The soldiers I have met

Posted on: May 12th 2023

The soldiers I have met

Oscar Conde Ortiz, Socio Fundador

During 37 years of professional practice as a litigation lawyer (Conde Abogados) I have met dozens of members of the Public Force who seek legal advice most of the time because they have been injured in service activities (military operations), injured in training, operational displacements, or outside the service, who have been retired because of PSTD which is sufficient to be dismissed in an untimely manner.

Without the requirements to obtain a DoD disability (there is no working hours reduction that exceeds 50%) or without enough time to access a retirement pension, they are left out in the open, without job skills, without being prepared to "reintegrate into society". Facing the personal and family drama of an uncertain future without receiving work income, salary and welfare benefit and most worryingly, without the medical and hospital services to continue the treatments needed to stabilize or improve their health condition.

There are also specific but also tragic situations: families with children who become drug addicts during their military service (regular soldiers) and professional soldiers, young soldiers diagnosed with HIV or other diseases contracted in the military community, such as tuberculosis, or those who develop mental illnesses, which become "a problem" for military commanders. And here comes the first conclusion: there is no institutional policy prepared to "deal" with these young people who present these situations that affect their health.

In addition, there are the soldiers who are beaten by their superiors, killed by their own peers, who are not given permission to visit their parents in serious health condition, and so on..

Military life is sometimes not as epic or heroic as it is presented in institutional propaganda.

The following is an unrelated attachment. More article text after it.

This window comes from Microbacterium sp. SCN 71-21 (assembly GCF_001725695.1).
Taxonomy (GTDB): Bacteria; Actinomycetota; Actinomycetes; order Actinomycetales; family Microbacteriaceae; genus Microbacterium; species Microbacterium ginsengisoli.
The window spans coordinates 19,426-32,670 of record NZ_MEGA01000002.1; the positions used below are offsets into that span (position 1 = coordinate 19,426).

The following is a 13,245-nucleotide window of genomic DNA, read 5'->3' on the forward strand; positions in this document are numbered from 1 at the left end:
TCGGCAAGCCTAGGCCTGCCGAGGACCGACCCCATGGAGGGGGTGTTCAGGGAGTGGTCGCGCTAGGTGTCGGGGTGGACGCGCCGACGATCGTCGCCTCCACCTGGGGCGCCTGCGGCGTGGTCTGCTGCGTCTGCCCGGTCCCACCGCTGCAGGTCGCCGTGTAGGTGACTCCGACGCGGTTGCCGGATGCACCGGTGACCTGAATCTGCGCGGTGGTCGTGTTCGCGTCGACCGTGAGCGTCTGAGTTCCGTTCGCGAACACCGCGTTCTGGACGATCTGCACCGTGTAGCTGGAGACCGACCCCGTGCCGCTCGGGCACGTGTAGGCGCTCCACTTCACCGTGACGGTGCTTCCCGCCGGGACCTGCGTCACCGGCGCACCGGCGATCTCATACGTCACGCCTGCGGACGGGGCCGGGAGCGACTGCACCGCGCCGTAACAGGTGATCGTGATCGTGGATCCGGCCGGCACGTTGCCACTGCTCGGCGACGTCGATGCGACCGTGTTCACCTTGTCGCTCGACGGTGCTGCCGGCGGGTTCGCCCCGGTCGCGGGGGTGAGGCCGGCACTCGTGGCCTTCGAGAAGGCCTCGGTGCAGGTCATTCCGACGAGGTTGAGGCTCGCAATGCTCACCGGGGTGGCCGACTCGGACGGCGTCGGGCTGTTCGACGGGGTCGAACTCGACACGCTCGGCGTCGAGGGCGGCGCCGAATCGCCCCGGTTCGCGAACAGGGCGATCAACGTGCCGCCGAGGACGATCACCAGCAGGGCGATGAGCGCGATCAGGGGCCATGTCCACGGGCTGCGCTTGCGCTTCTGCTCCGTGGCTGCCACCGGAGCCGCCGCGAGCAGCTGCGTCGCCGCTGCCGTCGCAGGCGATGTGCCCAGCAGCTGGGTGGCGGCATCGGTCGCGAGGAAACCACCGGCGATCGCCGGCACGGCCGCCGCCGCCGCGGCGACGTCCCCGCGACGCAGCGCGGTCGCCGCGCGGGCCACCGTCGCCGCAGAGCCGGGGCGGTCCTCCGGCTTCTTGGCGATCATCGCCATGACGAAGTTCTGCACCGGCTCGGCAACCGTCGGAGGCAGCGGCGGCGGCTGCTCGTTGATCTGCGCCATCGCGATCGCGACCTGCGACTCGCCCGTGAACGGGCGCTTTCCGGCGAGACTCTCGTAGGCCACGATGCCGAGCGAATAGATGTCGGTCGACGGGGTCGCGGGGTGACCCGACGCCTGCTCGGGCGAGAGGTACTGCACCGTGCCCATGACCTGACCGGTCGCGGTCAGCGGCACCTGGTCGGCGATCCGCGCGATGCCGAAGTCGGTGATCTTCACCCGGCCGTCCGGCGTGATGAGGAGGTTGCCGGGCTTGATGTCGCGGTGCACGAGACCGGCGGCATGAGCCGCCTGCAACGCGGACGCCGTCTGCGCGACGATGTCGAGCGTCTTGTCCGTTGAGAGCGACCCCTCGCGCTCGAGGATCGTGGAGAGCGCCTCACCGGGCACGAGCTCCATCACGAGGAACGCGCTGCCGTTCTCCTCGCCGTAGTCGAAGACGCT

Backed by an important jurisprudence that has been developed to protect these young men and women and by judges and magistrates who understand that decisions must be made from the perspective of solidarity, respect of labor rights, especially labor stability, added to the fact that military activity is not only physical, Conde Abogados has managed to reintegrate almost all of them. Sometimes I say that we have reincorporated so many soldiers that there would be enough to form a battalion.

All these events have occurred and continue to occur in this immense theater of insurgent and counterinsurgent operations that our department has become.

I have also shared with high-ranking military officers, especially now that the Historical Pact is in government, and I must say that not all the active and reserve military think like General (R) John Agudelo; there is a great majority, without ignoring the dissident voices, of officers, non-commissioned officers and soldiers who show respect for the institutions and without any hesitation recognize the President of the Republic as the legitimate Commander of the Military Forces.

A great debate is taking place on the training and instruction of our military force regarding the respect of Human Rights, the relations they should have with the civil society, the treatment of those who protest and the recognition of social and political sectors as legitimate institutional actors who were considered for years, if not decades, as "internal enemy" and who now govern the country.

The demonstration on May, the 10th, was more than a concentration of the reserve of the Armed Forces. It was a political act where leaders of the Colombian right wing strutted. Although they always considered the military and the police as their natural political allies and believed they are legitimized to overthrow the government of Gustavo Petro, within the Public Forces and the Colombians concerned about defending and supporting the institutionality are thinking otherwise.  

This government is making great efforts to solve the serious problem of labor, benefit and welfare dysfunctionality that hits the military and police (just one example, the pension allowance 14 was eliminated not only for workers but also for members of the Public Force, guess by whom?), the job stability of active and wounded military and police, a new form of promotions in the military and police career, etc..

This context, which sometimes seems to be tense, occurs when Salvatore Mancuso tells the story of the development and execution of the national paramilitary operation with the collaboration and coadjutant of military and police commanders, politicians and businessmen of the public and private sector, with all the drama that involved the implication of the most serious violations of human rights.